Balance sheets and how to read them

1 April, 2021

In my last few articles, I’ve spent a lot of time telling you why it’s so vital to keep your books up to date and keep clear financial records, especially as we approach the end of the tax year… but have I jumped too far ahead?

This week I wanted to go right back to basics and break down exactly what you should be including in your balance sheet, and what it all actually means.

A balance sheet is a snapshot of what your business owns (assets), and what it owes (liabilities), at a specific point in time.

By creating a balance sheet for your business and looking at it alongside your income and cash flow statements, which I touched on a few weeks ago

, you can make a clear assessment of your business’s current financial situation.

The main items that your balance sheet should include are:

  • Fixed assets
  • Tangible assets
  • Current assets
  • Stocks
  • Debtors
  • Cash at bank and in hand
  • Total current assets
  • Current creditors: amounts falling due within one year
  • Net current assets/(liabilities)
  • Total assets less current liabilities
  • Long term creditors: amounts falling due after more than one year
  • Provision for liabilities
  • Net assets
  • Capital and reserves
  • Called up share capital
  • Profit and loss account
  • Shareholders’ funds
Now although a lot of these items are good to know, they are mostly for your accountant to worry about and they won’t have much impact on the day-to-day running of your business. So which ones will?Working capital
Working capital is made up of trade debtors (the amount clients owe your business), trade creditors ( the amount you owe to suppliers) and stock. This links back to the point I made in a previous article about keeping on top of your payment terms. Make sure your clients have clear payment deadlines and that they’re paying on time to keep your books balanced. Problems will start to build if you have to pay your suppliers on time whilst your customer’s payments come in late.Debt
On your balance sheet debt should be split into two categories; current creditors (debts due within 12 months) and long term creditors. Including debts on your balance sheets is vital as it provides a useful guide on the overall financial health of your business. By subtracting your cash and cash equivalents from your total liabilities you can see your net position.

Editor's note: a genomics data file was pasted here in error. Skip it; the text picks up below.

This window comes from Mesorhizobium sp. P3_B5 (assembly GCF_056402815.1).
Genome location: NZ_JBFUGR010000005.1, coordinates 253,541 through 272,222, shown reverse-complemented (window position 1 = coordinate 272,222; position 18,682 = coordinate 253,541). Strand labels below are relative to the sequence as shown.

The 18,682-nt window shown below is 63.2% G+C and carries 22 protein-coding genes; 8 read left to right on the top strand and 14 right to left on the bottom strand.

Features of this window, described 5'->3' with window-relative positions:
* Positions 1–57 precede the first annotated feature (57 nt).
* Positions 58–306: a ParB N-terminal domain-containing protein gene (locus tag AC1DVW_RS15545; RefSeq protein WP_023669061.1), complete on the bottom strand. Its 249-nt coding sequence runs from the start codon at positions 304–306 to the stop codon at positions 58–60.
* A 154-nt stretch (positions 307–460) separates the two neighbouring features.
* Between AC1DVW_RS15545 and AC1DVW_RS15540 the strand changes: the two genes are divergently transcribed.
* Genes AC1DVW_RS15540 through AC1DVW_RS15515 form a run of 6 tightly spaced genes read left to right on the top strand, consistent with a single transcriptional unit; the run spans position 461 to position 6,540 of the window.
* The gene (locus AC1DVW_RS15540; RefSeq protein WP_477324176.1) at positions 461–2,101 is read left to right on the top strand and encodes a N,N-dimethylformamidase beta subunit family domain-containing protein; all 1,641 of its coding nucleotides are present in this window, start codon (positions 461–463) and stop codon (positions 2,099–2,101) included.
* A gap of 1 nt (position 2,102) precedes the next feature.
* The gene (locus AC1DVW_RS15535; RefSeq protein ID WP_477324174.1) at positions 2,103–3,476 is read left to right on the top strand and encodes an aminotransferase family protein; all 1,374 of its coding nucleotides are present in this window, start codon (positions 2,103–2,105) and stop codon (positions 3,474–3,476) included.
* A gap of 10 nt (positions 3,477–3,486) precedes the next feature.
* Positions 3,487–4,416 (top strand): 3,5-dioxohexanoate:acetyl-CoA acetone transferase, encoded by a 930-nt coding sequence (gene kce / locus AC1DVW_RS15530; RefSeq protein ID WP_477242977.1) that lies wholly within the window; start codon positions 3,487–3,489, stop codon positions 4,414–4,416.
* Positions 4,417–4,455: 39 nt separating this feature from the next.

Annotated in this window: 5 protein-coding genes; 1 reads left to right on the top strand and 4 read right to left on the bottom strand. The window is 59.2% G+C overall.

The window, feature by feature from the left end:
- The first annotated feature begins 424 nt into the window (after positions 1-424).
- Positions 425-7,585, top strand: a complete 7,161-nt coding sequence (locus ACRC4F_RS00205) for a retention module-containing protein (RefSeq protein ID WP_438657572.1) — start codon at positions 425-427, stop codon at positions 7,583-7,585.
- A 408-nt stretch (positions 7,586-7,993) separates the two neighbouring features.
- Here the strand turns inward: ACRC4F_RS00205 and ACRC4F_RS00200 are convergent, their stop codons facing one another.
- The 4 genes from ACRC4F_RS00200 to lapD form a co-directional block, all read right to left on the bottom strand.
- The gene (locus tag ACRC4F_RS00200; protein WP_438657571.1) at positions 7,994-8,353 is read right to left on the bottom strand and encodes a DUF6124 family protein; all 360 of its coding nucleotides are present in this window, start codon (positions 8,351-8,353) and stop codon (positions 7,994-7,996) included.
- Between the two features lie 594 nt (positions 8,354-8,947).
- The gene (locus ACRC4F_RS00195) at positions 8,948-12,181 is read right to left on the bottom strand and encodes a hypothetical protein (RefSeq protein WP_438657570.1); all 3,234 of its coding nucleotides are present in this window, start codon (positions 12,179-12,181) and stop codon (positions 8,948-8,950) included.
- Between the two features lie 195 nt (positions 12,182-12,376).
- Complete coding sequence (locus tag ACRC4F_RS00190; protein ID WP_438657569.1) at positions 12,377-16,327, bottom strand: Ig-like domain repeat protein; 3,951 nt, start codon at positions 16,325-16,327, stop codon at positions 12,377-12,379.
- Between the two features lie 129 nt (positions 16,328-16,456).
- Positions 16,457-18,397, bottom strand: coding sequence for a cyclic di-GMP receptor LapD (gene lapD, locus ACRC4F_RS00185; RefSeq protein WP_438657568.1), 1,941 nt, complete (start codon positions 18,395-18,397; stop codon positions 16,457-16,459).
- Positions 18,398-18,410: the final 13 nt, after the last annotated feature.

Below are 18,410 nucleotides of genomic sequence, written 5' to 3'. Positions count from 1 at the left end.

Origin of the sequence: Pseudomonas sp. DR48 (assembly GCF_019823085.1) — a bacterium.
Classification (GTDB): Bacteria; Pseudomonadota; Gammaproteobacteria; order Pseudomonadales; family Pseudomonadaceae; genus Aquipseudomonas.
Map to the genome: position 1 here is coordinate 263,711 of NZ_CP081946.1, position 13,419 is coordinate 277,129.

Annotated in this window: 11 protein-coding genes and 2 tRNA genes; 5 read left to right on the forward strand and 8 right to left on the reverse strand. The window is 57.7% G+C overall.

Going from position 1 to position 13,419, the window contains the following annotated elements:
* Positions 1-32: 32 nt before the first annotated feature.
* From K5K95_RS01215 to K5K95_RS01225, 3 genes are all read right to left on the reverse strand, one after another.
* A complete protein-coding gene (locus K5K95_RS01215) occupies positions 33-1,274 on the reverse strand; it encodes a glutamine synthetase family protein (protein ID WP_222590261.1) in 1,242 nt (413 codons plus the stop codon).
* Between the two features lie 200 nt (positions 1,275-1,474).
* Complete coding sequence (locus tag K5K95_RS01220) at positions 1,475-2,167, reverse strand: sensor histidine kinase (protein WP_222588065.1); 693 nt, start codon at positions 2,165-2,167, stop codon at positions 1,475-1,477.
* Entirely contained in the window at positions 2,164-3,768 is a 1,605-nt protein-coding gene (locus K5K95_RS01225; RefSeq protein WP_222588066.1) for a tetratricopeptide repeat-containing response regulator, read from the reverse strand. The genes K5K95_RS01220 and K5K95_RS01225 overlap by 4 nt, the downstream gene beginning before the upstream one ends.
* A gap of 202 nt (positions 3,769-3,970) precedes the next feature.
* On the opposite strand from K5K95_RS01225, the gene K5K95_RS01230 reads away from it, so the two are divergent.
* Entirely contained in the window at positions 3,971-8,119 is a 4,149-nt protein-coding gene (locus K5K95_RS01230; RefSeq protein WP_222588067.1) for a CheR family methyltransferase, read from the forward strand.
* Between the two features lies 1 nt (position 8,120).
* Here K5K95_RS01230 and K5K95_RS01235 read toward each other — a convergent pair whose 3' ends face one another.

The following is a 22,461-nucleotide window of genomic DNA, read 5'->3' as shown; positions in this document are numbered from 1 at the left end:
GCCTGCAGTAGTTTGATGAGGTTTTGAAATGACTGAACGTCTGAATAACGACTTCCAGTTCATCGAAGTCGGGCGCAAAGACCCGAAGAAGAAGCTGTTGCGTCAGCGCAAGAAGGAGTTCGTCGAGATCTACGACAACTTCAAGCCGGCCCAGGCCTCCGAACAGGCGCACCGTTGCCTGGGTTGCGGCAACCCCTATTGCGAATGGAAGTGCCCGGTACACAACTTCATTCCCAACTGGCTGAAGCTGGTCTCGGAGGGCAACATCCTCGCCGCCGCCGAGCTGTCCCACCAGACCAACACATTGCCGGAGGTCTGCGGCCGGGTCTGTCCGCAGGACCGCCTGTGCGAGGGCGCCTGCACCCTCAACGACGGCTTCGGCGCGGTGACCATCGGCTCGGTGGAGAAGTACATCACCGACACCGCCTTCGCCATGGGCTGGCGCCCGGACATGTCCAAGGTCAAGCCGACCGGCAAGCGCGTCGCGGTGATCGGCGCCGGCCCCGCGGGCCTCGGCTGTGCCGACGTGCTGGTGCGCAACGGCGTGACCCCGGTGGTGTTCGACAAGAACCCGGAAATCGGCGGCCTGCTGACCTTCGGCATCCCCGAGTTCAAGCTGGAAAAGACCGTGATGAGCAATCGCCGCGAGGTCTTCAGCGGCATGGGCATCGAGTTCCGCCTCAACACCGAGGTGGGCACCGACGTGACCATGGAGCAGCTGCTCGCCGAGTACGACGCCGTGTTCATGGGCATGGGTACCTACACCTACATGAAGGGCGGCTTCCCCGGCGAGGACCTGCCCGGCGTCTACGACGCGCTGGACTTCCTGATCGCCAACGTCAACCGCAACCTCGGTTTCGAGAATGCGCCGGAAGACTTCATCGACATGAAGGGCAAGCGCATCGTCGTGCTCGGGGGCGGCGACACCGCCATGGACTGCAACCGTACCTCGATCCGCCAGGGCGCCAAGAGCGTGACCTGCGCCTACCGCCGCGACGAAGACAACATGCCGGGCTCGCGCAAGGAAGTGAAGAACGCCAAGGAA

If you have more debts than cash your business it is described as being in a ‘net debt position’, but if you have more cash than debt its described as a ‘net cash position’

Although being in a net debt position sounds like a death sentence, it’s not, especially after the pandemic and the year we’ve just had. Balance sheets require you to look back at your finances from the previous year, but in this case for many businesses, the income from the previous year will be a fraction of normal levels.A good measure of your debt levels is to take your EBITDA (earnings before interest, tax, depreciation and amortisation) figure and divide it by the total debt shown on the balance sheet. The ratio indicates how much debt your business holds in relation to its earnings.

One of the points to have come out of the recent budget announcement that’s in your favour, was the chance to carry back your losses for 3 years, meaning that any losses you may have made this year, you can get back from the corporation taxes you paid on the previous 3 years profit.

By staying one step ahead of the game and filing your accounts as soon as possible, you are giving yourself that corporation tax rebate months earlier than you would if you submit later on in the year. In this time of financial struggle for many businesses, why wait another nine months for financial help when you could submit in April and get that rebate early.

It could well mean the difference between a negative and positive financial position at the end of the fiscal year.

How Auria can help
For years, we’ve been talking to clients about staying one step ahead by keeping your books up to date as the year goes on rather than rushing to do it all at the end of the year, but we also understand how daunting it can be to make such a big commitment and change.

Although we are accountants we are much more than that. We’re business advisors, here every step of the way on your business growth journey – and helping you with your balance sheet is just one of the many things we can do for you.

If you need help sorting out your business’s balance sheet and other financial statements, why not drop us an email at or give us a call 020 7291 1000 and let us help you.

Contact Us

We're not around right now. But you can send us an email and we'll get back to you, asap.

Not readable? Change text.

Start typing and press Enter to search